Week 10 of Odd Prompts

Spring is beginning to ‘sproing!’ just a little in my neck of the woods. This is always a hopeful time of year for me. Hard to be sad when there is more light, more warmth, things are blooming, and the small creatures are madly in love with one another.

Like the woodcocks we watched singing and dancing at the park. So many creatures – humans not excepted! have strange mating rituals. Heck, some of them could be prompts in themselves. So if you didn’t submit a prompt this week, there you go. Look up the woodcock, or the weaverbird, or the peacock spider, or any of a thousand creatures, then write that into a human courtship.

PrompterPromptPromptee
Leigh KimmelThe mail server has been misbehaving for the last week, failing to send out a variety of automatic mailings. Tech support insists that there’s not a problem. You remove one of the side panels and find…AC Young
Fiona GreyHe looked up, and discovered the rabbit was flying the aeroplane, goggles and all.Becky Jones
Cedar SandersonThe tree fell, and in the hole it left, they found…Leigh Kimmel
AC YoungThis week’s entry: The joint postgraduate/undergraduate biology field research team entered the reeds with care. The information on their quarry was sparse: ‘The reed dragon is one of the smallest species of dragon. Its natural habitat is reed beds. It is flightless and wingless, and very rarely breathes fire. It has excellent camouflage, is extremely stealthy and has excellent acceleration from rest, making it a highly-skilled stealth hunter. Very little field observation has been successfully carried out.’Cedar Sanderson
Becky JonesThe giraffe bent all the way down to look you in the eye. “Well, let me tell you,” he began…Fiona Grey

And if the random prompt doesn’t strike you, or you didn’t send in a prompt (and why not? It’s easy, and no pressure – no word count limit, doesn’t even have to be words!), there are always spare prompts. You could send in a spare, too, you know. Just put ‘spare’ in the subject line when you email it to oddprompts at gmail dot com.

SpareVisual Prompt? He hated mornings that started with that face glaring at him… (Wakeup on the website)
SpareThe girl planted the stick in the hole her friend had so carefully dug. When he came back in the morning to water it, he found…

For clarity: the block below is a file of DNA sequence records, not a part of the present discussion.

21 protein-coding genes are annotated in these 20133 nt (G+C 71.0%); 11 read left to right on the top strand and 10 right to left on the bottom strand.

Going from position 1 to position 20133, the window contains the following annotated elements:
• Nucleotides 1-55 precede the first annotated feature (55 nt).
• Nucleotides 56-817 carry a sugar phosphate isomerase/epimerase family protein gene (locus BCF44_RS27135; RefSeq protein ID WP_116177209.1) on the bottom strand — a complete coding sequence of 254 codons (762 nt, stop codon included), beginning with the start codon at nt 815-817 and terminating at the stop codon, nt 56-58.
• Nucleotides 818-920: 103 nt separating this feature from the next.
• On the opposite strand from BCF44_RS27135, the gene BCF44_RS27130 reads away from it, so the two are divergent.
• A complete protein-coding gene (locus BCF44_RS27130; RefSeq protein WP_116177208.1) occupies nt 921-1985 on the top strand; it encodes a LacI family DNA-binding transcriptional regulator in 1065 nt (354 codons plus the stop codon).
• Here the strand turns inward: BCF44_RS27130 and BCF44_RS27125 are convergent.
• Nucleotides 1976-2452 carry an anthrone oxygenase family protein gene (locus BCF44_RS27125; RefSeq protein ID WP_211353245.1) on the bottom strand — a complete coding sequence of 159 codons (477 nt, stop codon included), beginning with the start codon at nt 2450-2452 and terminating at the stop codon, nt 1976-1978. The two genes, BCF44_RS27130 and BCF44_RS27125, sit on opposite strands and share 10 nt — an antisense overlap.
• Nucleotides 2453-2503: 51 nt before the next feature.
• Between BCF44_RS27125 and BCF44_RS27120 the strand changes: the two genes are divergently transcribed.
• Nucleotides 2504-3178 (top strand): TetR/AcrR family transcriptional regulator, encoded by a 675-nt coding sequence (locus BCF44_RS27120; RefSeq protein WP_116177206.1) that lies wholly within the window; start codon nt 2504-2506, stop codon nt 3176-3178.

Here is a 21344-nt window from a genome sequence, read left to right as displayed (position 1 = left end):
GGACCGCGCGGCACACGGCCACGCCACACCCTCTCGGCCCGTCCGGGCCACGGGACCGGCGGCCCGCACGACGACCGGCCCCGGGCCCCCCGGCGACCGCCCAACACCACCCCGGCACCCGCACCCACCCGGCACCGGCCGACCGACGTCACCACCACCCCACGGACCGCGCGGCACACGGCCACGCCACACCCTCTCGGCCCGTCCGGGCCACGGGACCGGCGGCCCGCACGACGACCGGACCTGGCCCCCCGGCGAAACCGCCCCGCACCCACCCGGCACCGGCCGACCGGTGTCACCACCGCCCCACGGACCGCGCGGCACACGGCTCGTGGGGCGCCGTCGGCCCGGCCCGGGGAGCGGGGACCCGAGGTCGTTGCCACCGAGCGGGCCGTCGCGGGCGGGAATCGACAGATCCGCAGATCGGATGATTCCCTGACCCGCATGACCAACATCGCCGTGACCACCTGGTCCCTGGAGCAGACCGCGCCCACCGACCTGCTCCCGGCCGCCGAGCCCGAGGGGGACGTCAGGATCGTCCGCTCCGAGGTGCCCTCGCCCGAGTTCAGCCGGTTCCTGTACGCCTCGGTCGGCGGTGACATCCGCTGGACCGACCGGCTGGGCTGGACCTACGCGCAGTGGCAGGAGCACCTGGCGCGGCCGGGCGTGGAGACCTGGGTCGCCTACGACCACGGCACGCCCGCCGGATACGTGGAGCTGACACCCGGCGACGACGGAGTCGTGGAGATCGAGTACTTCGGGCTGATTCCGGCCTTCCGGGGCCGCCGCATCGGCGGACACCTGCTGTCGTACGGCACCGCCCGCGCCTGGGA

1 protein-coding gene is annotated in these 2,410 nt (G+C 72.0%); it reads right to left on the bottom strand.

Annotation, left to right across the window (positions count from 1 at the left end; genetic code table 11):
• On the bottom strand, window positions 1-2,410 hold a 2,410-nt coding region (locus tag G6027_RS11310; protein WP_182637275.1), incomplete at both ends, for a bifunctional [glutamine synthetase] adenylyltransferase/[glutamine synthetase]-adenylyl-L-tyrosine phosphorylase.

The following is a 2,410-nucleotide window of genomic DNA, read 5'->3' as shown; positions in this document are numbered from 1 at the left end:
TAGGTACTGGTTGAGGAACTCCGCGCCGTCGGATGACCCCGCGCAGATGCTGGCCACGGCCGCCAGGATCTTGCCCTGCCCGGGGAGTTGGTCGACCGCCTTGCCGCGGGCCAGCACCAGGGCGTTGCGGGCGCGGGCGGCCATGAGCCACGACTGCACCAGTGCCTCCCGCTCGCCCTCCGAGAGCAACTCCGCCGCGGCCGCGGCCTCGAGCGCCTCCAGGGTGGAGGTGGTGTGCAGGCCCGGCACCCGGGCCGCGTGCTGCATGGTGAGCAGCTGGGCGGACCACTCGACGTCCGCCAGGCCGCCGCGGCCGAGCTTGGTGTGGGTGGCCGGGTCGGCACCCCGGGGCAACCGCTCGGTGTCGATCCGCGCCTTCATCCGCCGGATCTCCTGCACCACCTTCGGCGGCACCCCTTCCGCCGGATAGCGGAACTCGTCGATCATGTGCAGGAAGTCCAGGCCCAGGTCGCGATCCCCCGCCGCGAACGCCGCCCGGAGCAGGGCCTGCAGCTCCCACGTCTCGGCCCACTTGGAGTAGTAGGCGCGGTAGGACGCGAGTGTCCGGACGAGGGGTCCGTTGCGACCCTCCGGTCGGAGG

SpareEvery year, humanity submitted the most ridiculous idea to the intergalactic nanotechnology contest. This year, Earth won.
SpareApult is a weird name… no, no, his first name is Cat. So it’s all right.

See you next week! May spring cause your sap to rise, and put a smile on your faces. Come back and read the comments… prompt responses are always fun.

17 comments

  1. Leigh Kimmel supplied my challenge for this week: The mail server has been misbehaving for the last week, failing to send out a variety of automatic mailings. Tech support insists that there’s not a problem. You remove one of the side panels and find…

    What could be found inside a mail server? I remembered a story from the early days of computers, when an insect died in a computer causing it to malfunction – the origin of the term ‘debugging’. What if the bugs in the mail server were caused by actual bugs? Suitably designed bugs would work, and I ran with them.

    I had come back from leave yesterday with a LOT of e-mails complaining that I hadn’t responded to the senders’ urgent requests. But I’d set up an automated reply informing my correspondents that I was away and that they should contact my colleagues. I checked with them, and none of them had received a single forwarded e-mail from any of my complainers.

    So I asked why no-one had forwarded any of their demands, and was told in no uncertain terms, many of them using one of a number of very unpleasant constructions, that my autoreply hadn’t been sent back to them.

    I double-checked. I put autoreply back on my e-mails and got Eliot, Eliza and Frank to send me an e-mail. One hour later they’d received my hand-typed replies to their e-mails, but not the autoreply. Something was going wrong.

    An hour after that and we’d confirmed that no-one in my division had working autoreplies (with the possible exception of Greta and Harrold who were on leave, so we couldn’t confirm that their autoreplies were on).

    I complained to IT. We all complained to IT. IT responded that the mail server was working as it was supposed to, that all the diagnostics came back green with not even a trace of amber. We didn’t believe them.

    We talked at lunchtime with colleagues we knew on other floors. They reported similar issues with various automated messages that their e-mail systems were supposed to be sending out. Apparently the first failures had started about a week ago.

    That afternoon we complained to IT en masse. IT sent an e-mail to all employees in the office just before the day’s end saying that they’d carried out every check that they could think of, and had found nothing wrong.

    Today things were worse. David’s e-mails weren’t being received by anyone. We decided that we’d had enough. We phoned our local IT rep, and insisted that he carry out a physical inspection of the mail server. Enough of our bosses were getting annoyed at the e-mail malfunctions that he didn’t have a choice.